Ann asked, “Do you think the harrier was trying to capture the owl as prey?”

Thinking of those outstretched talons, my quick answer, “Yes, probably.”

How readily and assuredly opinions and conclusions gush forth, assumptions made about an intricate complex world of nature seen through the lens of the limited experience of a single fallible human mind.

Recalling the significance of an unseen owl, a critical clue to understanding the seemingly strange behavior of the harrier, I reevaluate my hasty answer.

Maybe explanations exist beyond killing the owl for food.

Size alone is problematic. Harriers hunt small to mid-sized rodents and sometimes capture small passerines like blackbirds. The owl is smaller than the harrier but still way beyond the common size range of a harrier capture.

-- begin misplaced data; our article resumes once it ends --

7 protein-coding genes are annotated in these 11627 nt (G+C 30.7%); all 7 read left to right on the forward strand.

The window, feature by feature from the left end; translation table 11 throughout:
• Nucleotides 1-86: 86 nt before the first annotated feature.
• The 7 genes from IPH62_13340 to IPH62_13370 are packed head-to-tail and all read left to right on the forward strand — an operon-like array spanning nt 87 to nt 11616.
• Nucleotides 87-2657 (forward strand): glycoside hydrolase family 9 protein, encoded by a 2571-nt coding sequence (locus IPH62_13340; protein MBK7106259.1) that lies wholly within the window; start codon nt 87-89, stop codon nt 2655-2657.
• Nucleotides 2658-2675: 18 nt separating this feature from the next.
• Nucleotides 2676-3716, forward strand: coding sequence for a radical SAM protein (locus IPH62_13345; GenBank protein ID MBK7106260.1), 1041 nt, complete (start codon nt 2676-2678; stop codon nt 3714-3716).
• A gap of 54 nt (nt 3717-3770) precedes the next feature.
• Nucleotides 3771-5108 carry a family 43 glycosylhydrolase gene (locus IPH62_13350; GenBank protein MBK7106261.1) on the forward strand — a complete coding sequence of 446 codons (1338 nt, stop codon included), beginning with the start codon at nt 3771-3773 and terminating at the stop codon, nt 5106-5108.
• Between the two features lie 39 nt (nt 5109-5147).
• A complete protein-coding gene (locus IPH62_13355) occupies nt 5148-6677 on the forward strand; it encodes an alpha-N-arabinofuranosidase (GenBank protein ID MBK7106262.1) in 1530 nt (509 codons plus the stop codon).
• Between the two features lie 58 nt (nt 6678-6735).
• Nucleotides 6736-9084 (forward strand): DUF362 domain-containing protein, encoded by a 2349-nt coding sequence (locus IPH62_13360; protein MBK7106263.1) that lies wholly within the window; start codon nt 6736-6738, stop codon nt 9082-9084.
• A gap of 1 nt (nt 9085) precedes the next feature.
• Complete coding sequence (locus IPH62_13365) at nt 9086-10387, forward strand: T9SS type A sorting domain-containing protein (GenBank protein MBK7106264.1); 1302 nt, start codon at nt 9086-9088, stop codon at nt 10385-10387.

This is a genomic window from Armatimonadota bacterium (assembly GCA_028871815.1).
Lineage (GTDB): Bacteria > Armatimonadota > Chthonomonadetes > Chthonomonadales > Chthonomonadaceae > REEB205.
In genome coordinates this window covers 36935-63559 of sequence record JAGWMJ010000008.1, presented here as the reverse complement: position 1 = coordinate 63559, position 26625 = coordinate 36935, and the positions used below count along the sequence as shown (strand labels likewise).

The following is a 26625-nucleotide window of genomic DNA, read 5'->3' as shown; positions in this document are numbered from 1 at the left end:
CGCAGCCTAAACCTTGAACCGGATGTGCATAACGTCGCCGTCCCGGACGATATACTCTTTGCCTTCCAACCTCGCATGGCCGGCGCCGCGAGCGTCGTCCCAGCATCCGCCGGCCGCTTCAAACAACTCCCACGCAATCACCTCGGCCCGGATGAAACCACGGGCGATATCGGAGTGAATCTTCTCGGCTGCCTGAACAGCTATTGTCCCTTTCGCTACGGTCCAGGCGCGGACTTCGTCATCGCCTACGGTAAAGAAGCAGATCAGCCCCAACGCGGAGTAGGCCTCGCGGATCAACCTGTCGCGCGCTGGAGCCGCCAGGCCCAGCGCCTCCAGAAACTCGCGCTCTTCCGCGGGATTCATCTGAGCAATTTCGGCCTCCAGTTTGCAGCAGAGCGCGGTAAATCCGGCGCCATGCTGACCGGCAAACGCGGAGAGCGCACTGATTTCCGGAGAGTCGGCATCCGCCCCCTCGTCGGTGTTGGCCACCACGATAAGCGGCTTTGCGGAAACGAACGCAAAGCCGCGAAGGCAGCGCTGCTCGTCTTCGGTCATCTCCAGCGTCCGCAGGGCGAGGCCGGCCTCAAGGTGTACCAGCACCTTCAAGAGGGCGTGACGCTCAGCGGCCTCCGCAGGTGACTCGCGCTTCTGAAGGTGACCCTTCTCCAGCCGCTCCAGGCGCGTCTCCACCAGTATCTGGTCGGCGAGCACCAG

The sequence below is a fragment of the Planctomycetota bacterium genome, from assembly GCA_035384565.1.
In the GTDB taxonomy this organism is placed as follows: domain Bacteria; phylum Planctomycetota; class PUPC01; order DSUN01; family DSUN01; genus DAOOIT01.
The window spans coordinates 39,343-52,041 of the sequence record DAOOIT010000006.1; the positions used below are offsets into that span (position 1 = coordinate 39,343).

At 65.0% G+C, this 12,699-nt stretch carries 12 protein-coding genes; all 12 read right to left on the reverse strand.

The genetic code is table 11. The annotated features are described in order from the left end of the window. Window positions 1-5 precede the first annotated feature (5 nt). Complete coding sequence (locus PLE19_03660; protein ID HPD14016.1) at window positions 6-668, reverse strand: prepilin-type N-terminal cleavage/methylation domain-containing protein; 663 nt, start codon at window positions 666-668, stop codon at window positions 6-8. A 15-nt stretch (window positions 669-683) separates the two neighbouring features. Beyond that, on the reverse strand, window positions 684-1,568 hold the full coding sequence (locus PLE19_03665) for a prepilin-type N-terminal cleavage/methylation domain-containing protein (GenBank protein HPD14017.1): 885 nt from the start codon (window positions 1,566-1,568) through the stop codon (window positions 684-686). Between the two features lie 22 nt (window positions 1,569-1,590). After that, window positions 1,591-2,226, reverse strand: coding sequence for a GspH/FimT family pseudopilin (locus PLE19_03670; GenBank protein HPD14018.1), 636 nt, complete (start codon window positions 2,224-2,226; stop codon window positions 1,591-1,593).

Harriers often and regularly occur at this site, perching on poles and hunting the surrounding marshes and open greasewood shrub and grasslands. For a long time, Short-eared Owls have been sparse in the area around Gillmor Sanctuary. Decades have passed since my last sighting of an owl at this spot.

Perhaps this was an aggressive display to intimidate and drive an errant owl from the harrier’s established territory.

A better answer to Ann’s question than “probably” would have been “possibly,” an acknowledgment that true interpretation often spans wider, deeper, and more profound than the ability of my limited eyes and senses to detect.

A special thanks to Ann Neville, Bonnie Baxter, Jennifer Speers, Max Malmquist, and Heather Dove for comments.